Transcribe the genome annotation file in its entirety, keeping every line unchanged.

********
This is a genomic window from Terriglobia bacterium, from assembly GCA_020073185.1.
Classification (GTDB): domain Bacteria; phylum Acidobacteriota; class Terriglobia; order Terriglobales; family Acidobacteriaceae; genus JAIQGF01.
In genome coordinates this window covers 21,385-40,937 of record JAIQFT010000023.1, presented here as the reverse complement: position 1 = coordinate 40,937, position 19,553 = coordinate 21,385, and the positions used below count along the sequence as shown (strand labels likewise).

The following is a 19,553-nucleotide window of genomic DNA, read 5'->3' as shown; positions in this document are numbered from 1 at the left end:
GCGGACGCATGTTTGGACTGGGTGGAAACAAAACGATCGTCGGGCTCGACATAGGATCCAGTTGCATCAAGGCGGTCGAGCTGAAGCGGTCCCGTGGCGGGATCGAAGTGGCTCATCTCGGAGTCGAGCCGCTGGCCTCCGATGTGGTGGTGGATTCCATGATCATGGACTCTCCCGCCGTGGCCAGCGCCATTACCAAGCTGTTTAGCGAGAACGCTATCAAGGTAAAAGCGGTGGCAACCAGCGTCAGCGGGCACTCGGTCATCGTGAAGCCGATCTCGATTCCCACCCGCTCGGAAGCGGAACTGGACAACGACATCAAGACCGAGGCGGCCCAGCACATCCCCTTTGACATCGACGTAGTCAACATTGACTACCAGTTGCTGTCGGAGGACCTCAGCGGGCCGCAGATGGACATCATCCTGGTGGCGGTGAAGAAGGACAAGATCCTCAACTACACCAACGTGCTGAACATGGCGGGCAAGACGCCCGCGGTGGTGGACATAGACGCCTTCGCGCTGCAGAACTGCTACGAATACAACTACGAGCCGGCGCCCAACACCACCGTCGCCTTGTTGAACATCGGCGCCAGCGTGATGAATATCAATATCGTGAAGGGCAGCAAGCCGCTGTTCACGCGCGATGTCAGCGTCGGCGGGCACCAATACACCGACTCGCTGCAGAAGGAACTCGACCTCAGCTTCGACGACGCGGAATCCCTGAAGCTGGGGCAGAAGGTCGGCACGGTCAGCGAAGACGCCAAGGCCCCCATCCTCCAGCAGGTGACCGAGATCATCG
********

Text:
This is a genomic window from Terriglobia bacterium, from assembly GCA_020073185.1.
Classification (GTDB): domain Bacteria; phylum Acidobacteriota; class Terriglobia; order Terriglobales; family Acidobacteriaceae; genus JAIQGF01.
In genome coordinates this window covers 21,385-40,937 of record JAIQFT010000023.1, presented here as the reverse complement: position 1 = coordinate 40,937, position 19,553 = coordinate 21,385, and the positions used below count along the sequence as shown (strand labels likewise).

The following is a 19,553-nucleotide window of genomic DNA, read 5'->3' as shown; positions in this document are numbered from 1 at the left end:
GCGGACGCATGTTTGGACTGGGTGGAAACAAAACGATCGTCGGGCTCGACATAGGATCCAGTTGCATCAAGGCGGTCGAGCTGAAGCGGTCCCGTGGCGGGATCGAAGTGGCTCATCTCGGAGTCGAGCCGCTGGCCTCCGATGTGGTGGTGGATTCCATGATCATGGACTCTCCCGCCGTGGCCAGCGCCATTACCAAGCTGTTTAGCGAGAACGCTATCAAGGTAAAAGCGGTGGCAACCAGCGTCAGCGGGCACTCGGTCATCGTGAAGCCGATCTCGATTCCCACCCGCTCGGAAGCGGAACTGGACAACGACATCAAGACCGAGGCGGCCCAGCACATCCCCTTTGACATCGACGTAGTCAACATTGACTACCAGTTGCTGTCGGAGGACCTCAGCGGGCCGCAGATGGACATCATCCTGGTGGCGGTGAAGAAGGACAAGATCCTCAACTACACCAACGTGCTGAACATGGCGGGCAAGACGCCCGCGGTGGTGGACATAGACGCCTTCGCGCTGCAGAACTGCTACGAATACAACTACGAGCCGGCGCCCAACACCACCGTCGCCTTGTTGAACATCGGCGCCAGCGTGATGAATATCAATATCGTGAAGGGCAGCAAGCCGCTGTTCACGCGCGATGTCAGCGTCGGCGGGCACCAATACACCGACTCGCTGCAGAAGGAACTCGACCTCAGCTTCGACGACGCGGAATCCCTGAAGCTGGGGCAGAAGGTCGGCACGGTCAGCGAAGACGCCAAGGCCCCCATCCTCCAGCAGGTGACCGAGATCATCG